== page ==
Volatility picked up last week as an early week rally reversed sharply on Thursday amid more data pointing to stagflation, mixed earnings, hawkish Fed speak, and a subsequent rise in bond yields. The S&P 500 dropped 2.75% on the week and is down 10.37% YTD.
Stocks attempted to rally early last week, but global governments continue to take seemingly every available opportunity to remind markets that the global stimulus that sent stocks higher over the past few years is going away quickly and not coming back, and that general idea weighed on stocks on Thursday and Friday.
To that point, there wasn’t anything “new” that caused the drop in stocks on Thursday and Friday. Yes, Powell was hawkish in tone again, but the market already priced in a 50-bps hike in May. Perhaps the chances of three 50-bps hikes in May/June/July went up, but it doesn’t really matter—the year-end 2022 fed funds expectations are still between 2.50% and 2.75%, so it’s not like policy expectations were more hawkish last week.
Regarding Europe, ECB officials were hawkish and clearly guided markets to expect an end of QE and a potential rate hike in July. But that’s not materially sooner than expected. Meanwhile, the hawkish commentary came from hawkish members of the ECB, the heads of the Bundesbank, and the Belgian National Bank. They aren’t always ECB consensus, so we must remember that.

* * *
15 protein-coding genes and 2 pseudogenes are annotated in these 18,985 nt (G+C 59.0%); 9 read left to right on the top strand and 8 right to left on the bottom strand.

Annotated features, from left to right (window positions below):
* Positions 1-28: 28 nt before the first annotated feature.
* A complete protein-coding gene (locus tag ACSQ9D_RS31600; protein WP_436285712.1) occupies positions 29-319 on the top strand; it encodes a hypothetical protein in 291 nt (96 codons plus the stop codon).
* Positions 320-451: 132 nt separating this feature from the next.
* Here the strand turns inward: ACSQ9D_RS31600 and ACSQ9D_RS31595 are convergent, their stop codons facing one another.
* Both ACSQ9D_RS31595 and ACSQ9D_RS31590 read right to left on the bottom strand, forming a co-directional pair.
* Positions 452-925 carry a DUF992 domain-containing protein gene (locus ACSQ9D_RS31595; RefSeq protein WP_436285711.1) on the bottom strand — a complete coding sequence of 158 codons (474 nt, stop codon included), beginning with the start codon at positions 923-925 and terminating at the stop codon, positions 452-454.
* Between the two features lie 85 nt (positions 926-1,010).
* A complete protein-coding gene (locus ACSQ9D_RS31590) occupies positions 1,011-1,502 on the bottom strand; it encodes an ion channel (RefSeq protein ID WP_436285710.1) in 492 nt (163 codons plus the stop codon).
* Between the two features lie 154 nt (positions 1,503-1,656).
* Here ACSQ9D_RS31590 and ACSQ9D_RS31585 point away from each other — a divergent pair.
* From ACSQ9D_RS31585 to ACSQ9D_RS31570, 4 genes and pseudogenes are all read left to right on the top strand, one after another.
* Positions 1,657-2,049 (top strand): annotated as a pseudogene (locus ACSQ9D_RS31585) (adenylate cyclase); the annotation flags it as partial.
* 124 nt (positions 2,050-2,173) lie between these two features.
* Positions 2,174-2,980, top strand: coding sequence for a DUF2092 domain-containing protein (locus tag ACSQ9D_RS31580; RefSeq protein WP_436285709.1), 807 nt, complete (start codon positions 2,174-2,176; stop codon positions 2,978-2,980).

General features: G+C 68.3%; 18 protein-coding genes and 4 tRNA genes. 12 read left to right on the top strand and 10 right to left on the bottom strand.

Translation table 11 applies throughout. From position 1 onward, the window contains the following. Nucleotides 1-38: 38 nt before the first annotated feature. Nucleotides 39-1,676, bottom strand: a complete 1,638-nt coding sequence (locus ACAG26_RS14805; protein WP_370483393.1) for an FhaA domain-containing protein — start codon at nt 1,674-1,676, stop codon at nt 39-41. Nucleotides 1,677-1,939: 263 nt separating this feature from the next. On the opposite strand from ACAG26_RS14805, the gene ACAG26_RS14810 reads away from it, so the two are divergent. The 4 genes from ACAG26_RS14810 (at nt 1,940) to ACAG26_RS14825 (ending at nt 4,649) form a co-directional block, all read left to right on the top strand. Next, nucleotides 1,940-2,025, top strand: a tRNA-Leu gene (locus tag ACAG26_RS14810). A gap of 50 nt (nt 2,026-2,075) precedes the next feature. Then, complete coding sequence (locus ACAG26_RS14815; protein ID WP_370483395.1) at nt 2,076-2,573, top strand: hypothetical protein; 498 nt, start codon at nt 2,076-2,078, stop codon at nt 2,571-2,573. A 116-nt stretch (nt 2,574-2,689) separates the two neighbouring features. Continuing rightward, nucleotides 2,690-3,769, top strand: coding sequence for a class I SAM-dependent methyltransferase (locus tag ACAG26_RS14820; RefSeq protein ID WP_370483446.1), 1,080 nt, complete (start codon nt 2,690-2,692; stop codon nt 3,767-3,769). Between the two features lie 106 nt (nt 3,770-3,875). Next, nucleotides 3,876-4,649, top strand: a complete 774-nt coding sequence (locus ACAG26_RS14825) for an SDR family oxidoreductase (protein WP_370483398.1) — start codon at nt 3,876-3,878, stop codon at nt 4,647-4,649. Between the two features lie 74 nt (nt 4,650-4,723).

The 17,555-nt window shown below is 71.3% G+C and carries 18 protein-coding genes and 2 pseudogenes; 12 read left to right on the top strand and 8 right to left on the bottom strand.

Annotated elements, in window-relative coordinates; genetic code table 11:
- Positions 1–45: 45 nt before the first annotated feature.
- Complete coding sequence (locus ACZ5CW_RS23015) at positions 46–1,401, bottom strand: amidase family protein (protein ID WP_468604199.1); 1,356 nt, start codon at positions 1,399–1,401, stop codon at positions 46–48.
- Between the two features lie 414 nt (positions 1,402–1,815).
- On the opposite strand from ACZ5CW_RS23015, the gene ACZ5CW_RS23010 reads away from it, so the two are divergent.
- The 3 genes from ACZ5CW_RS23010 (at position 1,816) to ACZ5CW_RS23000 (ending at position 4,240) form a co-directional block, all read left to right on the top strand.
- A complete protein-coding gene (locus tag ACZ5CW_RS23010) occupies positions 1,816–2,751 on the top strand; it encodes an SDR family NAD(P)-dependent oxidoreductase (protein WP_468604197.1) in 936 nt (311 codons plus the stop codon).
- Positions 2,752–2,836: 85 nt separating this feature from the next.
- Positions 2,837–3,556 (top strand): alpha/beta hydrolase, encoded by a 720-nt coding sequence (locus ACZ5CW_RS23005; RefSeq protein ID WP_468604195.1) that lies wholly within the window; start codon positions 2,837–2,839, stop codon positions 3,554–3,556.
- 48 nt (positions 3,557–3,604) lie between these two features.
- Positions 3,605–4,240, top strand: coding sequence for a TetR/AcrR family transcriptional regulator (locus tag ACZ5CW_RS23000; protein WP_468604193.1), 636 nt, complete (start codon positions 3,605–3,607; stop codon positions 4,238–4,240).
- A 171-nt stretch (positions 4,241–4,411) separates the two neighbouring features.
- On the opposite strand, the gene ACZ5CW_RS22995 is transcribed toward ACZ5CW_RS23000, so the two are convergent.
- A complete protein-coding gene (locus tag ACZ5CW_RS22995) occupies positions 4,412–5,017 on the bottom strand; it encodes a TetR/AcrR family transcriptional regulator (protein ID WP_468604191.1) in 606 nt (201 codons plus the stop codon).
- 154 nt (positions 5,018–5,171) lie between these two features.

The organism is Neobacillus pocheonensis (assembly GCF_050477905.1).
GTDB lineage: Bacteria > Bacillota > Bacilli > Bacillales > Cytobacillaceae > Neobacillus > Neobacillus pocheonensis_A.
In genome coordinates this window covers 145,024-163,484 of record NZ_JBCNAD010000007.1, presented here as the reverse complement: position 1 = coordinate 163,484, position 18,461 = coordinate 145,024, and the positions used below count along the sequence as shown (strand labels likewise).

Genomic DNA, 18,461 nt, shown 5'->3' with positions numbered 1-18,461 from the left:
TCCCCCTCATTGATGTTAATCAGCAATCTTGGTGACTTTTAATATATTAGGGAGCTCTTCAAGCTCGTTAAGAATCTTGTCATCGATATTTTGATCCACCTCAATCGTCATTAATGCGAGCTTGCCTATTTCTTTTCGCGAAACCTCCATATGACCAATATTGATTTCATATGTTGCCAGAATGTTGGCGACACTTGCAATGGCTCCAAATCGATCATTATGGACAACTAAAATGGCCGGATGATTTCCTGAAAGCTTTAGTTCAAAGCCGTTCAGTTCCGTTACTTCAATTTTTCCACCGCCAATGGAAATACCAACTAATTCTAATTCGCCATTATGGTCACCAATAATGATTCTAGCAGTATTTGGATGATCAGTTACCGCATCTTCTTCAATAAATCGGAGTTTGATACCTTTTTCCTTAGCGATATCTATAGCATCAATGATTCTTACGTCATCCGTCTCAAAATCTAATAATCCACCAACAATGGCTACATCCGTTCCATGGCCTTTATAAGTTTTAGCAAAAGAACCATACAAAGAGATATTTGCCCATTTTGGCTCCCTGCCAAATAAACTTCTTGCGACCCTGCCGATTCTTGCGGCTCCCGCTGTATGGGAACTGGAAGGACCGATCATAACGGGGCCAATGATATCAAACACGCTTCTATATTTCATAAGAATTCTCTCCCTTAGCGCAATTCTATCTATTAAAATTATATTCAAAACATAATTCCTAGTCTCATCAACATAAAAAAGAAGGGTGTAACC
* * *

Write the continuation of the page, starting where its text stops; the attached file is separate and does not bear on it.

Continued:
Finally, China is continuing with its “Zero COVID” policy, and that is a problem, first because it’s impossible to accomplish, and second because the longer they try, the more delayed a return to normal supply chain will become (which will keep inflation pressure elevated). But while the reiteration of the policy by President Xi last week was disappointing, it’s not a new negative (no one expected them to reverse course in the near term). Here’s our point: Yes, the general idea of global governments pulling support for the economy and tightening policy is a medium and long-term problem for stocks, but none of that got materially worse last week.
Meanwhile, while it’s too early to declare earnings season “fine,” it has started off solidly. Expectations for 2023 S&P 500 EPS remain at $245, which makes the valuation of this market at these levels about 17.5X, which is, frankly, reasonable. It’s still a bit early to look at the market on 2023 earnings, but that will happen over the next three months.